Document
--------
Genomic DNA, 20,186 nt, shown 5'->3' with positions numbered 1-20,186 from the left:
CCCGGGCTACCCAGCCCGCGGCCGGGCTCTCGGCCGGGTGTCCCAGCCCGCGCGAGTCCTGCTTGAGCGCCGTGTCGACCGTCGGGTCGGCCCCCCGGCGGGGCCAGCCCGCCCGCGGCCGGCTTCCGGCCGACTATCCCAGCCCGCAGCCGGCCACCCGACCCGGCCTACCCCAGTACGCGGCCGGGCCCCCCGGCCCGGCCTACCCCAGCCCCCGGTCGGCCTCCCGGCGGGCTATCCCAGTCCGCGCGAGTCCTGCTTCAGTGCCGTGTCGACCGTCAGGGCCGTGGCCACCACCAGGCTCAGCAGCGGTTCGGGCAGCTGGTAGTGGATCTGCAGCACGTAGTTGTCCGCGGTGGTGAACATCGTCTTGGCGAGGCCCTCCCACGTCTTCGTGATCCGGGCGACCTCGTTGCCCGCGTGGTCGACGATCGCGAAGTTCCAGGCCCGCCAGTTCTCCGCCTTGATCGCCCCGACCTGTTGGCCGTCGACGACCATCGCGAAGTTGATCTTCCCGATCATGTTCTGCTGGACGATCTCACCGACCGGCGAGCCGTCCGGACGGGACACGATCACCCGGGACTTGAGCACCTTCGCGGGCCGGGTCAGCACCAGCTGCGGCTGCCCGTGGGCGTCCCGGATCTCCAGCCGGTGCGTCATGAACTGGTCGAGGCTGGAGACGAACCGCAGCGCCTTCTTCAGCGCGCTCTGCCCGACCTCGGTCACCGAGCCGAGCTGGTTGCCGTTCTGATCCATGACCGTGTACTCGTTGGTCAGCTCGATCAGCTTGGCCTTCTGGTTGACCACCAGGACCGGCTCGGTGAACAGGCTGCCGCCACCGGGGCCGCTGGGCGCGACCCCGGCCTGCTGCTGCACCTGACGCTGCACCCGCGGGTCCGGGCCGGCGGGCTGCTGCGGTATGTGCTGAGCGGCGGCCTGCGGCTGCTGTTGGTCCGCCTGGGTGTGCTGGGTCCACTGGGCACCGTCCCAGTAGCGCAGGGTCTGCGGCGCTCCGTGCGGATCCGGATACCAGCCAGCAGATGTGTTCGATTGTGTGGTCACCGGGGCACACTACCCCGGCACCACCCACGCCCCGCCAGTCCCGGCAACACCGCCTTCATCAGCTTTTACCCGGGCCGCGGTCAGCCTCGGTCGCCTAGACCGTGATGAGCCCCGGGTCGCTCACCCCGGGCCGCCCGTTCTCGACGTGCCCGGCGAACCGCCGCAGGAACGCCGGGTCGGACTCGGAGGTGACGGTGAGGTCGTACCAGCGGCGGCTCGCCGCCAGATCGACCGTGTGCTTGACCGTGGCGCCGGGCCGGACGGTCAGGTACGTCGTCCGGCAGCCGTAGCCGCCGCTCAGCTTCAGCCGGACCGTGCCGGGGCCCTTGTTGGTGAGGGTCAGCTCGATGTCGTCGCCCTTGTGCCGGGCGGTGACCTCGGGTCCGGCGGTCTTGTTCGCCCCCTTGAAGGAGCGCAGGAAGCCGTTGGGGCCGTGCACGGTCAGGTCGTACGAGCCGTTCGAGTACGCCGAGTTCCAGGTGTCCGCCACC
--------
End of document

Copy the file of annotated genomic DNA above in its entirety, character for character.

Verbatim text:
Genomic DNA, 20,186 nt, shown 5'->3' with positions numbered 1-20,186 from the left:
CCCGGGCTACCCAGCCCGCGGCCGGGCTCTCGGCCGGGTGTCCCAGCCCGCGCGAGTCCTGCTTGAGCGCCGTGTCGACCGTCGGGTCGGCCCCCCGGCGGGGCCAGCCCGCCCGCGGCCGGCTTCCGGCCGACTATCCCAGCCCGCAGCCGGCCACCCGACCCGGCCTACCCCAGTACGCGGCCGGGCCCCCCGGCCCGGCCTACCCCAGCCCCCGGTCGGCCTCCCGGCGGGCTATCCCAGTCCGCGCGAGTCCTGCTTCAGTGCCGTGTCGACCGTCAGGGCCGTGGCCACCACCAGGCTCAGCAGCGGTTCGGGCAGCTGGTAGTGGATCTGCAGCACGTAGTTGTCCGCGGTGGTGAACATCGTCTTGGCGAGGCCCTCCCACGTCTTCGTGATCCGGGCGACCTCGTTGCCCGCGTGGTCGACGATCGCGAAGTTCCAGGCCCGCCAGTTCTCCGCCTTGATCGCCCCGACCTGTTGGCCGTCGACGACCATCGCGAAGTTGATCTTCCCGATCATGTTCTGCTGGACGATCTCACCGACCGGCGAGCCGTCCGGACGGGACACGATCACCCGGGACTTGAGCACCTTCGCGGGCCGGGTCAGCACCAGCTGCGGCTGCCCGTGGGCGTCCCGGATCTCCAGCCGGTGCGTCATGAACTGGTCGAGGCTGGAGACGAACCGCAGCGCCTTCTTCAGCGCGCTCTGCCCGACCTCGGTCACCGAGCCGAGCTGGTTGCCGTTCTGATCCATGACCGTGTACTCGTTGGTCAGCTCGATCAGCTTGGCCTTCTGGTTGACCACCAGGACCGGCTCGGTGAACAGGCTGCCGCCACCGGGGCCGCTGGGCGCGACCCCGGCCTGCTGCTGCACCTGACGCTGCACCCGCGGGTCCGGGCCGGCGGGCTGCTGCGGTATGTGCTGAGCGGCGGCCTGCGGCTGCTGTTGGTCCGCCTGGGTGTGCTGGGTCCACTGGGCACCGTCCCAGTAGCGCAGGGTCTGCGGCGCTCCGTGCGGATCCGGATACCAGCCAGCAGATGTGTTCGATTGTGTGGTCACCGGGGCACACTACCCCGGCACCACCCACGCCCCGCCAGTCCCGGCAACACCGCCTTCATCAGCTTTTACCCGGGCCGCGGTCAGCCTCGGTCGCCTAGACCGTGATGAGCCCCGGGTCGCTCACCCCGGGCCGCCCGTTCTCGACGTGCCCGGCGAACCGCCGCAGGAACGCCGGGTCGGACTCGGAGGTGACGGTGAGGTCGTACCAGCGGCGGCTCGCCGCCAGATCGACCGTGTGCTTGACCGTGGCGCCGGGCCGGACGGTCAGGTACGTCGTCCGGCAGCCGTAGCCGCCGCTCAGCTTCAGCCGGACCGTGCCGGGGCCCTTGTTGGTGAGGGTCAGCTCGATGTCGTCGCCCTTGTGCCGGGCGGTGACCTCGGGTCCGGCGGTCTTGTTCGCCCCCTTGAAGGAGCGCAGGAAGCCGTTGGGGCCGTGCACGGTCAGGTCGTACGAGCCGTTCGAGTACGCCGAGTTCCAGGTGTCCGCCACC